Russia's No. 2 bank, VTB, is expected to report a 55 percent year-on-year rise in second-quarter net profit on the back of a growing loan portfolio, but a rise in bad loan provisions and weak income from trading operations could put a question mark over its full-year profit guidance.
Russian banks have piled into high-margin consumer lending as demand for corporate credit slowed. A slowing economy, however, has raised fears that people will struggle to repay their debts, prompting lenders to set aside more money to cover risks on high-interest loans.
VTB's net profit was seen at 16 billion rubles ($486 million), according to an average response of 10 analysts, compared with 10.3 billion in the same period of 2012, with its loan portfolio tipped to rise 20 percent year on year.
But the bank's bad loan provisions were expected to soar to 23 billion rubles from 12 billion the year earlier, putting a drag on earnings.
Sberbank, the country's top lender, last month said its profit would be close to the lower-end of initial guidance after higher provisions weighed on quarterly results.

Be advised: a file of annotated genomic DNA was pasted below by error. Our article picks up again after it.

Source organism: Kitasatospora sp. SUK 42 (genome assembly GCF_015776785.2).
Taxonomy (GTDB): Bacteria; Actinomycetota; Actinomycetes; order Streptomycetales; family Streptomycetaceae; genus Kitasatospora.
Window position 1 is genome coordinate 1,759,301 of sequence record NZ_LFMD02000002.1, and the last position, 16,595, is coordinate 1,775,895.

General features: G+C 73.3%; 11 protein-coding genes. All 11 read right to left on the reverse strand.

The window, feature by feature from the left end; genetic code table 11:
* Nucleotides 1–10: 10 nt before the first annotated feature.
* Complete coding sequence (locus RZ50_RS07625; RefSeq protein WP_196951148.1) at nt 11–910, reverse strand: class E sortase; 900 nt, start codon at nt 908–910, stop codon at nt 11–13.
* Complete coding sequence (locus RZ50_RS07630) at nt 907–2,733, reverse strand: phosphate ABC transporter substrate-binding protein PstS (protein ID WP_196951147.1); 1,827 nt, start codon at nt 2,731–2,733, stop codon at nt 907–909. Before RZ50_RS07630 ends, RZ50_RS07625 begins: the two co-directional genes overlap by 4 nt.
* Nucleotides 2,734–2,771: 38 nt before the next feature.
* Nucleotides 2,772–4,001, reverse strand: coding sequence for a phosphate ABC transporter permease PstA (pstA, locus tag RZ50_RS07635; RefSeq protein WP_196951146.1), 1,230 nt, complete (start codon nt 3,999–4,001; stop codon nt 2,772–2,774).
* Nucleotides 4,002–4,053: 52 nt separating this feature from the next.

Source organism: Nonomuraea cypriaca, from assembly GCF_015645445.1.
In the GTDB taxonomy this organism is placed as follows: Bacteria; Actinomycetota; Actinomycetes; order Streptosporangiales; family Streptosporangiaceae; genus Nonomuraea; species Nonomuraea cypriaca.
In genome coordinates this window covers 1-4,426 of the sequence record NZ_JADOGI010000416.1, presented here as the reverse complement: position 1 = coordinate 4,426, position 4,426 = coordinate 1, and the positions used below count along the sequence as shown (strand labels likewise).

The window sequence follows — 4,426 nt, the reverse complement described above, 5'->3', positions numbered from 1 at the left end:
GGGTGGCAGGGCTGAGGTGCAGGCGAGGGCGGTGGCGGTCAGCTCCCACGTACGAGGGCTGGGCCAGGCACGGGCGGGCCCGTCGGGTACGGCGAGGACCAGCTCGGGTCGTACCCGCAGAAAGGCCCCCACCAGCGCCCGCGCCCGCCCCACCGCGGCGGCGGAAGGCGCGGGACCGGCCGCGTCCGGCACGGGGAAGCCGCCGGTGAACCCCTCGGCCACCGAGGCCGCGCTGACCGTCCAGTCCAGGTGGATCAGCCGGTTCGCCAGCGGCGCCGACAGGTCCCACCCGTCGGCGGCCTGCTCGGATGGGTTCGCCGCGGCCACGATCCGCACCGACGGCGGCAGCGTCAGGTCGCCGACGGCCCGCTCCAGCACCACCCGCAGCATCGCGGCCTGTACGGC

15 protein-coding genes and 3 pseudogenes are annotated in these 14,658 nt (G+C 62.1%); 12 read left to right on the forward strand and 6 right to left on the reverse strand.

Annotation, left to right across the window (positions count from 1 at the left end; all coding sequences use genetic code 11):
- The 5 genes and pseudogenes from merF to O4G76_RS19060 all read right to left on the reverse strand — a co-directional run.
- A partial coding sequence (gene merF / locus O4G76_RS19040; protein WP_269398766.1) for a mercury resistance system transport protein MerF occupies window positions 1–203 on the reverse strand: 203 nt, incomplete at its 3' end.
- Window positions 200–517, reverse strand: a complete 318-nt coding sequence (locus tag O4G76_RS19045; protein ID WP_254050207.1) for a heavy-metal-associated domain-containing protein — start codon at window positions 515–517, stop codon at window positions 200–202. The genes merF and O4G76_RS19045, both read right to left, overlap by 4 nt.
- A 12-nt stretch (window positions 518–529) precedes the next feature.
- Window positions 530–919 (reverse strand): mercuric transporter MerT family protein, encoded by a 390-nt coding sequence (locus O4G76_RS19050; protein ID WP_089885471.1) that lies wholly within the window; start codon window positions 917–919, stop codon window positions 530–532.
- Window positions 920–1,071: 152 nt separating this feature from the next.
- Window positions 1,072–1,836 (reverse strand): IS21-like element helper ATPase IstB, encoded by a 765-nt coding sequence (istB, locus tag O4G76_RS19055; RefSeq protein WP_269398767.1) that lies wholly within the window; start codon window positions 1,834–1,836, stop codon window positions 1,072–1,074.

"We expect weak numbers: another quarter of elevated provisioning, losses from securities," BofA Merrill Lynch said in a preview note, adding it had cut its full-year 2013 net income forecast to 82 billion rubles, 18 percent below the bank's own target of at least 100 billion rubles.
Andrei Kostin, VTB's chief executive, told reporters in St Petersburg last week that the bank was sticking to its full-year forecast. Still, analysts remain wary.
"VTB's results should indicate that the bank is substantially behind schedule to achieve its year-end net income target. We note that reaching this goal is gradually becoming increasingly challenging and do not rule out the bank revising its forecasts," analysts at Gazprombank said.
However, Gazprombank added "a few trump cards in VTB's pocket" included possible private equity deals, including a potential sale of Tele2 Russia — the country's No. 4 mobile operator that VTB bought in April from Sweden's Tele2 for $3.55 billion.